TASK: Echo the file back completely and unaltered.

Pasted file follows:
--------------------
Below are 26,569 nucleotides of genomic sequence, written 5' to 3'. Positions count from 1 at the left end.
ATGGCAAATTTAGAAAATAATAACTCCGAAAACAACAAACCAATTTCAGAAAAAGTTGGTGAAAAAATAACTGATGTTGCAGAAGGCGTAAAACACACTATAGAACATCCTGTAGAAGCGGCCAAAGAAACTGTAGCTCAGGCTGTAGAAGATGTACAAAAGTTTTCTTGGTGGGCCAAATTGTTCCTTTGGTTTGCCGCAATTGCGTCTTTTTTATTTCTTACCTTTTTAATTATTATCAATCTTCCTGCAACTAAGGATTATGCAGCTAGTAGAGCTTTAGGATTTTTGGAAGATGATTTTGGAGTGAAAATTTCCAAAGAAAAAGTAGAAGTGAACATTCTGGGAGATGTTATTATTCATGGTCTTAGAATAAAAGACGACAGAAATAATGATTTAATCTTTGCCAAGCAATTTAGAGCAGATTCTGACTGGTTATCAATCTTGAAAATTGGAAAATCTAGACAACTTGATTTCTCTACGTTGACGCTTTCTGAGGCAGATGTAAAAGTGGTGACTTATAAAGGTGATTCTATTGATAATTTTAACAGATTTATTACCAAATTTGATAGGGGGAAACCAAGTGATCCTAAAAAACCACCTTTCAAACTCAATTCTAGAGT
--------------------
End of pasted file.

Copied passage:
Below are 26,569 nucleotides of genomic sequence, written 5' to 3'. Positions count from 1 at the left end.
ATGGCAAATTTAGAAAATAATAACTCCGAAAACAACAAACCAATTTCAGAAAAAGTTGGTGAAAAAATAACTGATGTTGCAGAAGGCGTAAAACACACTATAGAACATCCTGTAGAAGCGGCCAAAGAAACTGTAGCTCAGGCTGTAGAAGATGTACAAAAGTTTTCTTGGTGGGCCAAATTGTTCCTTTGGTTTGCCGCAATTGCGTCTTTTTTATTTCTTACCTTTTTAATTATTATCAATCTTCCTGCAACTAAGGATTATGCAGCTAGTAGAGCTTTAGGATTTTTGGAAGATGATTTTGGAGTGAAAATTTCCAAAGAAAAAGTAGAAGTGAACATTCTGGGAGATGTTATTATTCATGGTCTTAGAATAAAAGACGACAGAAATAATGATTTAATCTTTGCCAAGCAATTTAGAGCAGATTCTGACTGGTTATCAATCTTGAAAATTGGAAAATCTAGACAACTTGATTTCTCTACGTTGACGCTTTCTGAGGCAGATGTAAAAGTGGTGACTTATAAAGGTGATTCTATTGATAATTTTAACAGATTTATTACCAAATTTGATAGGGGGAAACCAAGTGATCCTAAAAAACCACCTTTCAAACTCAATTCTAGAGT